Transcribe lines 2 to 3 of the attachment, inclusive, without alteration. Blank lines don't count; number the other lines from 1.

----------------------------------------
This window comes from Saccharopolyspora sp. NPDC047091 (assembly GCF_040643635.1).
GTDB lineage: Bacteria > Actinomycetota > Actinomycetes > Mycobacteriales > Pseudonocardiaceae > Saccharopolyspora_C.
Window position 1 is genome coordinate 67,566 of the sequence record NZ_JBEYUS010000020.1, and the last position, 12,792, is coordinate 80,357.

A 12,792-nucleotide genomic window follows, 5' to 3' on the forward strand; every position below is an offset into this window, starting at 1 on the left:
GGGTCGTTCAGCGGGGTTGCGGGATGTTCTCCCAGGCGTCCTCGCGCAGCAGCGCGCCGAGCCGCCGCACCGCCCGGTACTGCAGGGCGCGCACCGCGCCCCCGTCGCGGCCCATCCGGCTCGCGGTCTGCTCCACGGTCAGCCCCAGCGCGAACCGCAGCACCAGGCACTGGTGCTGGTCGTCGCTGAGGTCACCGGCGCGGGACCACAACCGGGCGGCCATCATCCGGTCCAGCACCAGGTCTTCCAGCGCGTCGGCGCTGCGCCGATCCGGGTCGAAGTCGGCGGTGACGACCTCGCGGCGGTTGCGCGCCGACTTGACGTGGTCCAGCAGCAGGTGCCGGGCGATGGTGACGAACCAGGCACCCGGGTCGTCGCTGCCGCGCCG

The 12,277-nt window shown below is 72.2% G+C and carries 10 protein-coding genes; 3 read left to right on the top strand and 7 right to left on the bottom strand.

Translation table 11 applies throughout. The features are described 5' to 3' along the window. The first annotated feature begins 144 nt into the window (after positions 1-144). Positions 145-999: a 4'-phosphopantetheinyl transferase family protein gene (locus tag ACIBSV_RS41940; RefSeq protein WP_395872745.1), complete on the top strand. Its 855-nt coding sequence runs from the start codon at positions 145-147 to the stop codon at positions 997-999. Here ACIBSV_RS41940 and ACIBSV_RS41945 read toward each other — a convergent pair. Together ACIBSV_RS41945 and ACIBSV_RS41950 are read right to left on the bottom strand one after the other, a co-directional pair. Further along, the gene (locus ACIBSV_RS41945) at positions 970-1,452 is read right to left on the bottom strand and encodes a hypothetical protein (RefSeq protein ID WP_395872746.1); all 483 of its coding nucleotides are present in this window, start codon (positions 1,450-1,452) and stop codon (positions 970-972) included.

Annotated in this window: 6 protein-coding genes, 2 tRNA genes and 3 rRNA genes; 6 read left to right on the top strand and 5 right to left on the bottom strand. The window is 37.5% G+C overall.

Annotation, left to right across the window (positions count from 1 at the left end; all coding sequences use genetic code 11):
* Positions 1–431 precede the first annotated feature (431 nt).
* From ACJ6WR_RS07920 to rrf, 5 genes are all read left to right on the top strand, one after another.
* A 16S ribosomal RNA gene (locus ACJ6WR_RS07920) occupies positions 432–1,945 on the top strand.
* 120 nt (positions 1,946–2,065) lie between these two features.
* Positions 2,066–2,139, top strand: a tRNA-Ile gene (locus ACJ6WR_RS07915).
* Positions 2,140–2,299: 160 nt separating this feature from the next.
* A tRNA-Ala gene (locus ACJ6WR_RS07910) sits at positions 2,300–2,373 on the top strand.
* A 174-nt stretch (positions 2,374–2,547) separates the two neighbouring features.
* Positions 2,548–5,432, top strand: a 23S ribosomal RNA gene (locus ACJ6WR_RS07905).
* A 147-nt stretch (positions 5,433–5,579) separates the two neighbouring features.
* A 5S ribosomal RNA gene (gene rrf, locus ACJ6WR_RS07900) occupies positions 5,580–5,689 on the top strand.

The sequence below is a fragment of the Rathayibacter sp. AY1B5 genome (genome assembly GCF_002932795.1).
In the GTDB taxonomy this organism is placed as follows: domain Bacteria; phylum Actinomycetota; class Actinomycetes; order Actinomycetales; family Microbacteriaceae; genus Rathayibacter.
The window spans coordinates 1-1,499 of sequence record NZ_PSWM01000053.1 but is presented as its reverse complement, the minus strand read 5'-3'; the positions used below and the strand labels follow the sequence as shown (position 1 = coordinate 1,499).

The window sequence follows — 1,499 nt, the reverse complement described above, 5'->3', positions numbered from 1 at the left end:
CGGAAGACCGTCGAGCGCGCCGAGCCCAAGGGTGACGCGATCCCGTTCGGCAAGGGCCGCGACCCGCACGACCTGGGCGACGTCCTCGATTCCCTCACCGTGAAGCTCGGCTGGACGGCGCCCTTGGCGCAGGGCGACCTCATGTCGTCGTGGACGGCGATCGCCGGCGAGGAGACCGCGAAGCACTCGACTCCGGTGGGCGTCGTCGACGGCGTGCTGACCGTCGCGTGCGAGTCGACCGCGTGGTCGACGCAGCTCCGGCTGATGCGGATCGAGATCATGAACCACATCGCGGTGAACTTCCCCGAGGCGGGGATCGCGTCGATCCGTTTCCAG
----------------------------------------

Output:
GTDB lineage: Bacteria > Actinomycetota > Actinomycetes > Mycobacteriales > Pseudonocardiaceae > Saccharopolyspora_C.
Window position 1 is genome coordinate 67,566 of the sequence record NZ_JBEYUS010000020.1, and the last position, 12,792, is coordinate 80,357.